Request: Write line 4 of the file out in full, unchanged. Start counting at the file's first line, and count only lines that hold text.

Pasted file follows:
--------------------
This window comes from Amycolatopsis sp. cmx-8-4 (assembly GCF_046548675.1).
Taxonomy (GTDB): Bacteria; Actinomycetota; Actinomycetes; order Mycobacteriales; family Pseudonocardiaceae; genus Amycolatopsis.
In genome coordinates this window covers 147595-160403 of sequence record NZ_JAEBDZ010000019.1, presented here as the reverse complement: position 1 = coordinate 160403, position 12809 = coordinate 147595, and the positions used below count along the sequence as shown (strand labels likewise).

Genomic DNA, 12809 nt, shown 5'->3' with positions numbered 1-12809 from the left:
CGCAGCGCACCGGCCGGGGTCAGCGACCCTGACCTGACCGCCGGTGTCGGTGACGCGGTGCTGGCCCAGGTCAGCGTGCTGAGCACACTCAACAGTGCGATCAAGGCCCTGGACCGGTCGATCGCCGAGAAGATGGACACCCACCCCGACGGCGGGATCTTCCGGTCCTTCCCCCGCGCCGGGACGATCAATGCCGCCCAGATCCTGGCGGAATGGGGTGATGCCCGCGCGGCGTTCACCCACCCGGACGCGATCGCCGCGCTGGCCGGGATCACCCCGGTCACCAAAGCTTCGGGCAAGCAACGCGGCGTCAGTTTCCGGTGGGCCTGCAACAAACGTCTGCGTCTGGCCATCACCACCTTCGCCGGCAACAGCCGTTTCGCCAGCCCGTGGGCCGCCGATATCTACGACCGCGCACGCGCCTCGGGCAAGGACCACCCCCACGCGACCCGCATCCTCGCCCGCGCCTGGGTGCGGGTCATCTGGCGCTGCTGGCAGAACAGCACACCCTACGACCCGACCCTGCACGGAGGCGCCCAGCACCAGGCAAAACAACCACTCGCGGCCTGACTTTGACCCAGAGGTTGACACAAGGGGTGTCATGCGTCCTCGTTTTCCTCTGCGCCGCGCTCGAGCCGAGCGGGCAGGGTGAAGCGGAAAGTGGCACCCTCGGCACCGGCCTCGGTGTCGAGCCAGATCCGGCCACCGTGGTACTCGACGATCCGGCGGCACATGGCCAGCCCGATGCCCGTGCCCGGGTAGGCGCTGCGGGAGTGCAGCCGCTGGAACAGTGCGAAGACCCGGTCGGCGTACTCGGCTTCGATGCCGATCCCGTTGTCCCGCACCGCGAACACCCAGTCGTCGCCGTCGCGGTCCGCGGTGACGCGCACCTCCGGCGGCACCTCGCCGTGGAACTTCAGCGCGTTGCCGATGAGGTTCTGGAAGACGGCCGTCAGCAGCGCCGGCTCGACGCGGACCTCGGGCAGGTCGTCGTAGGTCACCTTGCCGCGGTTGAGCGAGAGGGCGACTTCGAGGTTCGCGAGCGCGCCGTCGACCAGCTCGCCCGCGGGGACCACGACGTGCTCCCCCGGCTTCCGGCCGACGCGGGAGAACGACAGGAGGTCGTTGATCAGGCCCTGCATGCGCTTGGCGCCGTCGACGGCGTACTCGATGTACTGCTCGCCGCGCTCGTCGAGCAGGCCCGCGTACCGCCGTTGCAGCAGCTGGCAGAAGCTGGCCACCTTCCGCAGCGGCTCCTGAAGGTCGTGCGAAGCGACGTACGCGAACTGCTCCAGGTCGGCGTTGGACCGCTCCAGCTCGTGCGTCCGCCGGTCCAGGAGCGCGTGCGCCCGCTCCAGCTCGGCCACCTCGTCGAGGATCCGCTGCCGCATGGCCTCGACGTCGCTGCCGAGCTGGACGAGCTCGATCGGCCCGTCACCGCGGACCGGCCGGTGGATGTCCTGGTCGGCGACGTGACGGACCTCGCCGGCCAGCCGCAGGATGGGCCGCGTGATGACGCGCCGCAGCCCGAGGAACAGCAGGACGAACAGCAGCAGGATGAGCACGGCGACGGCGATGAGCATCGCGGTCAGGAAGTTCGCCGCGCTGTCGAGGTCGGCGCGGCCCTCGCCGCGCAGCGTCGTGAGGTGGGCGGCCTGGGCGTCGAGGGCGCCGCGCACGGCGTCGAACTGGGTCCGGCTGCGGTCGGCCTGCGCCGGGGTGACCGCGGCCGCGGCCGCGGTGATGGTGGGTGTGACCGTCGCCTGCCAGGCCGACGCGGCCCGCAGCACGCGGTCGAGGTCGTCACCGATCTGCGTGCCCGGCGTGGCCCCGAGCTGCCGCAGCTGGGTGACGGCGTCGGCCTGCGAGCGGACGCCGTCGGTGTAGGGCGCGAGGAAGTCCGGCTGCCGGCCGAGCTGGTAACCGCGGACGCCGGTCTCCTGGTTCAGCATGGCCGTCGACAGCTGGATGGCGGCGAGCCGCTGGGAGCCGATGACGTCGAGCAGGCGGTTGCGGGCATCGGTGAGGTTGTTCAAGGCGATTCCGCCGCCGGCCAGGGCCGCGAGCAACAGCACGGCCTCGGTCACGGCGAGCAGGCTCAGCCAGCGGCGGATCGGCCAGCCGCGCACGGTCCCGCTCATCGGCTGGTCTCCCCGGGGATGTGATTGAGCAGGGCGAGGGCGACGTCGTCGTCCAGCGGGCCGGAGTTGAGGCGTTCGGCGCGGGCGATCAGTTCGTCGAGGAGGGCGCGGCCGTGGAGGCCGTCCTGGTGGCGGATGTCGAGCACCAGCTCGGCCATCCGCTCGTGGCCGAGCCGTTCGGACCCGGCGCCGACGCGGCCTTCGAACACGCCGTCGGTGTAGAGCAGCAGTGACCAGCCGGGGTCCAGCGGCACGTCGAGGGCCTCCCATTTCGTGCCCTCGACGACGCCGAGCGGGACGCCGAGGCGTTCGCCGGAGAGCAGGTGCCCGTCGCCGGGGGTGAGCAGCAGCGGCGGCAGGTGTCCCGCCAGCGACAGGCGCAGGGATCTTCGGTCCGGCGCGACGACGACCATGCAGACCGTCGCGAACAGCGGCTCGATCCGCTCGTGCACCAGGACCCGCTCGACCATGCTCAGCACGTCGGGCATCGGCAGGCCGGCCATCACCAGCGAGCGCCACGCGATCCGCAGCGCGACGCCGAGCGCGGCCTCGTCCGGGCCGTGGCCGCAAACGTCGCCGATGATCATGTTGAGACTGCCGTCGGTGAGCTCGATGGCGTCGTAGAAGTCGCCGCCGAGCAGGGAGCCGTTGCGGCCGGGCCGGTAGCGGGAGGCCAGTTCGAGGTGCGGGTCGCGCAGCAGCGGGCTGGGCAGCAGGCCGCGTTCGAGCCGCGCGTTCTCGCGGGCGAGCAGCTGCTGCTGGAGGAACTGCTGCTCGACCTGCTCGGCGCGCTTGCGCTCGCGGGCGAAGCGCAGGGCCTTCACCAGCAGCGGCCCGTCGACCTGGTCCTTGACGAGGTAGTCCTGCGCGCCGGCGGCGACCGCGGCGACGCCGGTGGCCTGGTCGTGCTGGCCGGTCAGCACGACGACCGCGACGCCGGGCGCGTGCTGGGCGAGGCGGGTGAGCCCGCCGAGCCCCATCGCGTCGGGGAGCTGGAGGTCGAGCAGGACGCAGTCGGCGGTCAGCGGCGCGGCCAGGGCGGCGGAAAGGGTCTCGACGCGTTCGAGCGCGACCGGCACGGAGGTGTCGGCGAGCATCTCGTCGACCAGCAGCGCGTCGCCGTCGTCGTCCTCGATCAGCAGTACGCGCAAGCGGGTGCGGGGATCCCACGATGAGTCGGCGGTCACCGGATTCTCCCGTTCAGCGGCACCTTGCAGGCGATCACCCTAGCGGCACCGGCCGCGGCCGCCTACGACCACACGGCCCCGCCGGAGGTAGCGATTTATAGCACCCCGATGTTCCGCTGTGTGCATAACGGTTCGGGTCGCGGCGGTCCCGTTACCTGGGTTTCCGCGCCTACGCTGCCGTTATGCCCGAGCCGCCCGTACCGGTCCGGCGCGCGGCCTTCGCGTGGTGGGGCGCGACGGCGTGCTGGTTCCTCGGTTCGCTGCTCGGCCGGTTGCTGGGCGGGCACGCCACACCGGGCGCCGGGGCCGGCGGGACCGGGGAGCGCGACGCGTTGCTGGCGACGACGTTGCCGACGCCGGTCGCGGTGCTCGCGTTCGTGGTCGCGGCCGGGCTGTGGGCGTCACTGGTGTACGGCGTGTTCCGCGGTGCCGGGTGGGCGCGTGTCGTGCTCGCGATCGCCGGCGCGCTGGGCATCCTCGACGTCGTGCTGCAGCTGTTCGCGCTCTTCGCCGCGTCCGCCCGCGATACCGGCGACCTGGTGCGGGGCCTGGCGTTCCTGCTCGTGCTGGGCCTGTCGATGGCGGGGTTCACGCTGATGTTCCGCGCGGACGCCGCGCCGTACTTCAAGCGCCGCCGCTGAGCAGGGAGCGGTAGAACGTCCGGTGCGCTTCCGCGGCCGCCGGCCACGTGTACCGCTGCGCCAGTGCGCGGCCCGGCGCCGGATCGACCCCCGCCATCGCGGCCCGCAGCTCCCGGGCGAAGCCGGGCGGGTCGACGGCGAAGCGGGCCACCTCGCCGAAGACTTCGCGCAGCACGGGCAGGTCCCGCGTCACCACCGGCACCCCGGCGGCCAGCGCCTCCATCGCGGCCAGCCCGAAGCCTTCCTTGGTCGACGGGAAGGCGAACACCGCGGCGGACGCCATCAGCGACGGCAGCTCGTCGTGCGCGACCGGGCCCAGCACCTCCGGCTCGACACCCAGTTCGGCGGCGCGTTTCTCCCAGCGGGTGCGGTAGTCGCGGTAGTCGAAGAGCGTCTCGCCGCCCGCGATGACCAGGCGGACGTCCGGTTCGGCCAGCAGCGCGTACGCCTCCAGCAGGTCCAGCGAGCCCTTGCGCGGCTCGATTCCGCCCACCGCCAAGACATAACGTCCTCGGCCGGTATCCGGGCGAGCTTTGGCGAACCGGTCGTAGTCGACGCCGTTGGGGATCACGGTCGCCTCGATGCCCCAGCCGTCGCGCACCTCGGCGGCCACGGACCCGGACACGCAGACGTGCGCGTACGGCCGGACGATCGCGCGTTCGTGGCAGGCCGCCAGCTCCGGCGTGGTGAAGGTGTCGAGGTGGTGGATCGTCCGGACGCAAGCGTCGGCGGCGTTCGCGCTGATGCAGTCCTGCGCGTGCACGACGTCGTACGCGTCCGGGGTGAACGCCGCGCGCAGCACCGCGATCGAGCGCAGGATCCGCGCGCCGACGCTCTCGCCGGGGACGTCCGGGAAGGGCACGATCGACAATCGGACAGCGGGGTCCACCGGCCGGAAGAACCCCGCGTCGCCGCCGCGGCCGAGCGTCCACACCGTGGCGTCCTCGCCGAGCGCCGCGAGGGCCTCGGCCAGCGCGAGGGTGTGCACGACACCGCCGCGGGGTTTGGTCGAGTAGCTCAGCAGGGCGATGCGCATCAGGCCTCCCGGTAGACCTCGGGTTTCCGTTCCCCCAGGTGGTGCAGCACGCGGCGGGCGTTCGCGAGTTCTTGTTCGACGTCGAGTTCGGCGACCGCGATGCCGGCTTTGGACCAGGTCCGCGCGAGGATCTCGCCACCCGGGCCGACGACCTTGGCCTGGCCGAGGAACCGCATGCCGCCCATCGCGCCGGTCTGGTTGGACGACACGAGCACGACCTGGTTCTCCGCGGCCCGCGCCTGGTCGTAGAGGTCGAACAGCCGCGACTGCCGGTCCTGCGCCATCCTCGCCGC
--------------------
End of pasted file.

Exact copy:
Genomic DNA, 12809 nt, shown 5'->3' with positions numbered 1-12809 from the left: